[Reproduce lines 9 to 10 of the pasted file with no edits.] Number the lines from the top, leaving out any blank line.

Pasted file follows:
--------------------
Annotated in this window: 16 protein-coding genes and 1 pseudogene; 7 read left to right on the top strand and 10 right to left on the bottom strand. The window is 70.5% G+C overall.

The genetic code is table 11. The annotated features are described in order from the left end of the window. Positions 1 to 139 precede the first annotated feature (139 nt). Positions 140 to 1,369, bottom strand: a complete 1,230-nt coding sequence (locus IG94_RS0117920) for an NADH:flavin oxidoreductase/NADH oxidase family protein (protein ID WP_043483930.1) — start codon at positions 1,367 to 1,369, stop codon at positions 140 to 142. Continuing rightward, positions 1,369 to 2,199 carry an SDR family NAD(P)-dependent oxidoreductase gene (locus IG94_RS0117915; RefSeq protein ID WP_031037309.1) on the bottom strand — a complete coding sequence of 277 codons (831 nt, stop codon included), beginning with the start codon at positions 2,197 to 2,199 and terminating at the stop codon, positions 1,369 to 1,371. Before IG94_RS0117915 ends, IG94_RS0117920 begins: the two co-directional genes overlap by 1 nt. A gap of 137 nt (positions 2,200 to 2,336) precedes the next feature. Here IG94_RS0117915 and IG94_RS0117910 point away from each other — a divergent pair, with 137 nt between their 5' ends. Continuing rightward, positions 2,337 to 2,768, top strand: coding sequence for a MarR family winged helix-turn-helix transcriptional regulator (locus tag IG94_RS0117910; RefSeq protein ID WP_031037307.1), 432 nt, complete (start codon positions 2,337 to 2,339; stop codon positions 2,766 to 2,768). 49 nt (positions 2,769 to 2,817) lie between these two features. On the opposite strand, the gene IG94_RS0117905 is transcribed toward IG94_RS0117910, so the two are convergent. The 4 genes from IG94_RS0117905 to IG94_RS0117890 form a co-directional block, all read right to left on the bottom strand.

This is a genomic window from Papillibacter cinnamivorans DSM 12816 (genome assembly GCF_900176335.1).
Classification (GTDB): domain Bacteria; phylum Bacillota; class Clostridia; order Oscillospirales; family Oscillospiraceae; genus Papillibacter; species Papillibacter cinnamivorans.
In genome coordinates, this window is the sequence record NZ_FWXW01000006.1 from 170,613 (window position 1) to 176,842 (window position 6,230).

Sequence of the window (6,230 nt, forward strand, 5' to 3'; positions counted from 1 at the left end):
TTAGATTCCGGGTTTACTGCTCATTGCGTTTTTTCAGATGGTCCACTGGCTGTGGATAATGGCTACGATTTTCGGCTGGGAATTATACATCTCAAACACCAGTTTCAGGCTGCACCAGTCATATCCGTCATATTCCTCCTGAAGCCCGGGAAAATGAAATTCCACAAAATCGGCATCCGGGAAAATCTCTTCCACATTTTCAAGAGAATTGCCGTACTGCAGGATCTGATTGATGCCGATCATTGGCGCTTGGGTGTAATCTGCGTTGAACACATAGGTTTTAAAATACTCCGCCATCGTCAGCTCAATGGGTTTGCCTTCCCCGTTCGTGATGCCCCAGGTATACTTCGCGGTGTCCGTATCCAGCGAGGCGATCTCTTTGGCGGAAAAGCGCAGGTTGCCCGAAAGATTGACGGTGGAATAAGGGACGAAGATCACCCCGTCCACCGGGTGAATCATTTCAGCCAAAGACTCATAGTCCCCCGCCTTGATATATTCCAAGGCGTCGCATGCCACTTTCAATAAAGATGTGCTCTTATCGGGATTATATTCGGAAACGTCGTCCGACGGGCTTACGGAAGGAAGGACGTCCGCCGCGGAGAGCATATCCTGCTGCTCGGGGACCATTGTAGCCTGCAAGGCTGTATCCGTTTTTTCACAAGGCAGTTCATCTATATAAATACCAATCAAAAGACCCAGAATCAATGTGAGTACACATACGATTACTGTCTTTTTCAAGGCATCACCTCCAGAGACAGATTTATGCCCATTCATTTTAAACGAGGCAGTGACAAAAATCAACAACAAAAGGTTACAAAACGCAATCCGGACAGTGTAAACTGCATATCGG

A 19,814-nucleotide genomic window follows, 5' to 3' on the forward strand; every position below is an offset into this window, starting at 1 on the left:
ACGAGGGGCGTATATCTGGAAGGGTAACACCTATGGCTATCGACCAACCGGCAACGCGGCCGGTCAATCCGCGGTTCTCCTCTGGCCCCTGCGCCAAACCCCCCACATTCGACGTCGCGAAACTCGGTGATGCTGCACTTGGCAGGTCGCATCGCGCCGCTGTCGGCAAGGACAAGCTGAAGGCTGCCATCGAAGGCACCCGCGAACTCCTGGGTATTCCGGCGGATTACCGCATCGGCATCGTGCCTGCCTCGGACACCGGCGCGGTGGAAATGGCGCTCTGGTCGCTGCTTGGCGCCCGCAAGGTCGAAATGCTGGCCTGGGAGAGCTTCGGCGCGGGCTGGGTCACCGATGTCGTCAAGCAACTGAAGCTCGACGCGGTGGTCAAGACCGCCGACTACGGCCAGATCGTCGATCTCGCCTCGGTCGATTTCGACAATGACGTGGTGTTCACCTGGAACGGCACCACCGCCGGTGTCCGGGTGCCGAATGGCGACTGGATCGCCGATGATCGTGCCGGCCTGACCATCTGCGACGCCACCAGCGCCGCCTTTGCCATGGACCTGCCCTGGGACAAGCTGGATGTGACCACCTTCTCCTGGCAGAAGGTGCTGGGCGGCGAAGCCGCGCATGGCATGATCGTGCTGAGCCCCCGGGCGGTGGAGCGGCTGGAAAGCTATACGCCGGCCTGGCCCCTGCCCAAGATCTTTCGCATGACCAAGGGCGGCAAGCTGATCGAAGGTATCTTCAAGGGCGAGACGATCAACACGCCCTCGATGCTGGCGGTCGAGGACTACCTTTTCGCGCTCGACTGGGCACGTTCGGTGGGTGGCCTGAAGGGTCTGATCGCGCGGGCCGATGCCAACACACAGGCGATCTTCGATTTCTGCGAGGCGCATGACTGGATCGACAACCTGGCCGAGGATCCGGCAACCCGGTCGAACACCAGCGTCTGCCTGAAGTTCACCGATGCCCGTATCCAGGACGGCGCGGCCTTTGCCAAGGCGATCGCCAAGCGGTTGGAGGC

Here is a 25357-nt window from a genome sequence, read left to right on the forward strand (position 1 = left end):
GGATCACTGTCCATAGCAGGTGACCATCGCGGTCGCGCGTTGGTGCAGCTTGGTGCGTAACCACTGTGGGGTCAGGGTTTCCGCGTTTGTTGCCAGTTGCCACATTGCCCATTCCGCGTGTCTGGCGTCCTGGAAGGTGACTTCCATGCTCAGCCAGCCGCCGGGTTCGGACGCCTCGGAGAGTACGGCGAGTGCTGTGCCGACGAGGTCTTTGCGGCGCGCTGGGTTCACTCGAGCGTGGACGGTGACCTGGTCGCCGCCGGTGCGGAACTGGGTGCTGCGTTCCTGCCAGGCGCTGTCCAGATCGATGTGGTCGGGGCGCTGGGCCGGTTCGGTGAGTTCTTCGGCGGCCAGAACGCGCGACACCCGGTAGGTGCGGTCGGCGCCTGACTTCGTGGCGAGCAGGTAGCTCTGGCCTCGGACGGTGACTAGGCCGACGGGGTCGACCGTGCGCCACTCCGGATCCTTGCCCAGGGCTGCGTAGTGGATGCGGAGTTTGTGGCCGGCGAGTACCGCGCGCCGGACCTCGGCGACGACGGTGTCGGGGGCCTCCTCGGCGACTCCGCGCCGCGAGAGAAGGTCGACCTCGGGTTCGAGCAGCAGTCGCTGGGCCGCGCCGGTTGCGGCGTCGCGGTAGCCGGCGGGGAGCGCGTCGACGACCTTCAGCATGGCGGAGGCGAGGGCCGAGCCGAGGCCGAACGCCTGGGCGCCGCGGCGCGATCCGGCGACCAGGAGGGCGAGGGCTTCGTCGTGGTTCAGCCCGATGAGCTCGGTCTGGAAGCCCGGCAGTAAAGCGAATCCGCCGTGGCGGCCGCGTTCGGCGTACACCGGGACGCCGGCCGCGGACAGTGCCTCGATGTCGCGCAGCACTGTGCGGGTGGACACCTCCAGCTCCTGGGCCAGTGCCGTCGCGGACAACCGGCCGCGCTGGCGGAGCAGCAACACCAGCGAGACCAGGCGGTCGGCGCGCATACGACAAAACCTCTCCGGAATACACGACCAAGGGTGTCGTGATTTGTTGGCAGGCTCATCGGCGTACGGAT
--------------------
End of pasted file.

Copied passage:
ACGAGGGGCGTATATCTGGAAGGGTAACACCTATGGCTATCGACCAACCGGCAACGCGGCCGGTCAATCCGCGGTTCTCCTCTGGCCCCTGCGCCAAACCCCCCACATTCGACGTCGCGAAACTCGGTGATGCTGCACTTGGCAGGTCGCATCGCGCCGCTGTCGGCAAGGACAAGCTGAAGGCTGCCATCGAAGGCACCCGCGAACTCCTGGGTATTCCGGCGGATTACCGCATCGGCATCGTGCCTGCCTCGGACACCGGCGCGGTGGAAATGGCGCTCTGGTCGCTGCTTGGCGCCCGCAAGGTCGAAATGCTGGCCTGGGAGAGCTTCGGCGCGGGCTGGGTCACCGATGTCGTCAAGCAACTGAAGCTCGACGCGGTGGTCAAGACCGCCGACTACGGCCAGATCGTCGATCTCGCCTCGGTCGATTTCGACAATGACGTGGTGTTCACCTGGAACGGCACCACCGCCGGTGTCCGGGTGCCGAATGGCGACTGGATCGCCGATGATCGTGCCGGCCTGACCATCTGCGACGCCACCAGCGCCGCCTTTGCCATGGACCTGCCCTGGGACAAGCTGGATGTGACCACCTTCTCCTGGCAGAAGGTGCTGGGCGGCGAAGCCGCGCATGGCATGATCGTGCTGAGCCCCCGGGCGGTGGAGCGGCTGGAAAGCTATACGCCGGCCTGGCCCCTGCCCAAGATCTTTCGCATGACCAAGGGCGGCAAGCTGATCGAAGGTATCTTCAAGGGCGAGACGATCAACACGCCCTCGATGCTGGCGGTCGAGGACTACCTTTTCGCGCTCGACTGGGCACGTTCGGTGGGTGGCCTGAAGGGTCTGATCGCGCGGGCCGATGCCAACACACAGGCGATCTTCGATTTCTGCGAGGCGCATGACTGGATCGACAACCTGGCCGAGGATCCGGCAACCCGGTCGAACACCAGCGTCTGCCTGAAGTTCACCGATGCCCGTATCCAGGACGGCGCGGCCTTTGCCAAGGCGATCGCCAAGCGGTTGGAGGC

Here is a 25357-nt window from a genome sequence, read left to right on the forward strand (position 1 = left end):